Rate (breaths/min)10, 15, 201010108 (ventilators)— 10 (patients)
I:E ratio1:1, 1:2, 1:31:21:21:21:2
O2 peak flow (L/min)NANANA2, 5, 10NA
PEEP (cmH2O)5, 10, 1510101010

## 3 Results

In this section, the results for the five test types defined above are described in detail. The results for system accuracy, modularity, and flow sensor positioning are given in Table 4.

Table 4

Test results overview for accuracy, modularity, and flow sensor positioning; error and standard deviation are calculated according to Sec. 2.3

Tidal volumeBreathing ratePEEPI:E ratio
ɛ in %σdevɛ in %σdevɛ in %σdevɛ in %σdev
ɛmax = 15ɛmax = 10ɛmax = 15ɛmax = 10
Control accuracy measurements4.641.84 mL1.570.03 bpm9.630.11 cmH2O3.60.02
System modularity
Resuscitator bag 10.891.67 mL0.900.02 bpm9.360.1 cmH2O3.470.00
Resuscitator bag 21.221.26 mL0.900.02 bpm12.20.14 cmH2O2.090.02
Resuscitator bag 31.791.38 mL0.920.03 bpm12.30.15 cmH2O3.810.03
Flow sensor positioning
Position 11.361.33 mL0.820.02 bpm13.230.13 cmH2O12.30.01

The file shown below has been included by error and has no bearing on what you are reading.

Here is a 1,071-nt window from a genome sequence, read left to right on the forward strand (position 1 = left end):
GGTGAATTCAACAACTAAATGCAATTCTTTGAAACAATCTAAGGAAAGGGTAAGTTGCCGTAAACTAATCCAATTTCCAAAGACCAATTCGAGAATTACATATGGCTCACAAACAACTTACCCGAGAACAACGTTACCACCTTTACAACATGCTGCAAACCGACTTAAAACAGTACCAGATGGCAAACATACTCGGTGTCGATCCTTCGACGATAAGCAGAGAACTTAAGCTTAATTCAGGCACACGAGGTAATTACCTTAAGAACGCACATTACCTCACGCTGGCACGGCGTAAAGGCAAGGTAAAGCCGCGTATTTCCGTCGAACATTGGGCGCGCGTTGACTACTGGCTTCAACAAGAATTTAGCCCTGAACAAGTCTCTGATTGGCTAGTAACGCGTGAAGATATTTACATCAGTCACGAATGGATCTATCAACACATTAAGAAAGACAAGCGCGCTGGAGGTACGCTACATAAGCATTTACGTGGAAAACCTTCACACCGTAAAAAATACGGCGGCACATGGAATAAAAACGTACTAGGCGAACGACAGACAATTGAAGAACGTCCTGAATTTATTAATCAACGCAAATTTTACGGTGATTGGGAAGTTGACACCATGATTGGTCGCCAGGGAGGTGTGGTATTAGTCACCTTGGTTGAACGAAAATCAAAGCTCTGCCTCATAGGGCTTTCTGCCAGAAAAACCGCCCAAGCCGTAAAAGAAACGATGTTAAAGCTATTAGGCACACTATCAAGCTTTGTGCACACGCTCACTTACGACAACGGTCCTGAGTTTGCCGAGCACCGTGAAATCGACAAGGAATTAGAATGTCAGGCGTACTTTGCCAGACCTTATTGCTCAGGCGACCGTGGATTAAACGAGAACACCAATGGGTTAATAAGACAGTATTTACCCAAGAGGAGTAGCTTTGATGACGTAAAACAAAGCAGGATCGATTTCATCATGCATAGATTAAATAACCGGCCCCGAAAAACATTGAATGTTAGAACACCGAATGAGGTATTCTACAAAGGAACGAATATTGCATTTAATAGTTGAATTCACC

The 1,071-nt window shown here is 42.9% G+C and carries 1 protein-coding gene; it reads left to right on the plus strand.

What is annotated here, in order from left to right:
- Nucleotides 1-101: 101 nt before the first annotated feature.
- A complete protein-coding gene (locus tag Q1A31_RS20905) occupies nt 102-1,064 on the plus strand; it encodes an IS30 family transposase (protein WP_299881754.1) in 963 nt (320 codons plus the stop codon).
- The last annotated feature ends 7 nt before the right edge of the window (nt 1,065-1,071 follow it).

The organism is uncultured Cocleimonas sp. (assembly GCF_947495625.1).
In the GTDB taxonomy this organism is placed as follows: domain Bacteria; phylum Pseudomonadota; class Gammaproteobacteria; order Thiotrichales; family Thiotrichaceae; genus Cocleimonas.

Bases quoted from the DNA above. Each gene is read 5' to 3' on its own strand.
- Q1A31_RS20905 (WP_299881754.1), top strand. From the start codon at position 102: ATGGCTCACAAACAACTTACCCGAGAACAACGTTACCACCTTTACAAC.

Position 20.891.65 mL0.900.02 bpm9.360.10 cmH2O3.470.00
Position 31.571.73 mL0.880.02 bpm12.180.08 cmH2O3.470.02
Tidal volumeBreathing ratePEEPI:E ratio
ɛ in %σdevɛ in %σdevɛ in %σdevɛ in %σdev
ɛmax = 15ɛmax = 10ɛmax = 15ɛmax = 10
Control accuracy measurements4.641.84 mL1.570.03 bpm9.630.11 cmH2O3.60.02
System modularity
Resuscitator bag 10.891.67 mL0.900.02 bpm9.360.1 cmH2O3.470.00
Resuscitator bag 21.221.26 mL0.900.02 bpm12.20.14 cmH2O2.090.02
Resuscitator bag 31.791.38 mL0.920.03 bpm12.30.15 cmH2O3.810.03
Flow sensor positioning
Position 11.361.33 mL0.820.02 bpm13.230.13 cmH2O12.30.01
Position 20.891.65 mL0.900.02 bpm9.360.10 cmH2O3.470.00
Position 31.571.73 mL0.880.02 bpm12.180.08 cmH2O3.470.02

### 3.1 Control Accuracy.

The control accuracy of the mechanical ventilation system verifies its performance during use. It is measured according to four main parameters: the tidal volume, the breathing rate, the PEEP, and the I:E ratio. The results are shown in Table 4.